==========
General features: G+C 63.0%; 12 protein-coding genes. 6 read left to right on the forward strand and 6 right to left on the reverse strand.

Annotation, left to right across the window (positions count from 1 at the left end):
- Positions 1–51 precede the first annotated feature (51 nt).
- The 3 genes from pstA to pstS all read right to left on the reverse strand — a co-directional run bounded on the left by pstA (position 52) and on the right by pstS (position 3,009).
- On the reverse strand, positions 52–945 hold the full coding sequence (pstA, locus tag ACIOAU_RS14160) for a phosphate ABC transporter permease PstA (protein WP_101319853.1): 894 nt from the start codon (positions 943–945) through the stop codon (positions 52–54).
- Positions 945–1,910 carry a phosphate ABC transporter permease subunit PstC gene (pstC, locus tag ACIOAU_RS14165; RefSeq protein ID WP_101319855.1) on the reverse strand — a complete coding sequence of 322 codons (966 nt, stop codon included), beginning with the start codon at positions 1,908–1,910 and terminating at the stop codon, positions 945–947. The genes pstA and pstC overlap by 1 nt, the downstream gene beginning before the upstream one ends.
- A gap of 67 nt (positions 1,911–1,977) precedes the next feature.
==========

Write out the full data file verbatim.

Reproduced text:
General features: G+C 63.0%; 12 protein-coding genes. 6 read left to right on the forward strand and 6 right to left on the reverse strand.

Annotation, left to right across the window (positions count from 1 at the left end):
- Positions 1–51 precede the first annotated feature (51 nt).
- The 3 genes from pstA to pstS all read right to left on the reverse strand — a co-directional run bounded on the left by pstA (position 52) and on the right by pstS (position 3,009).
- On the reverse strand, positions 52–945 hold the full coding sequence (pstA, locus tag ACIOAU_RS14160) for a phosphate ABC transporter permease PstA (protein WP_101319853.1): 894 nt from the start codon (positions 943–945) through the stop codon (positions 52–54).
- Positions 945–1,910 carry a phosphate ABC transporter permease subunit PstC gene (pstC, locus tag ACIOAU_RS14165; RefSeq protein ID WP_101319855.1) on the reverse strand — a complete coding sequence of 322 codons (966 nt, stop codon included), beginning with the start codon at positions 1,908–1,910 and terminating at the stop codon, positions 945–947. The genes pstA and pstC overlap by 1 nt, the downstream gene beginning before the upstream one ends.
- A gap of 67 nt (positions 1,911–1,977) precedes the next feature.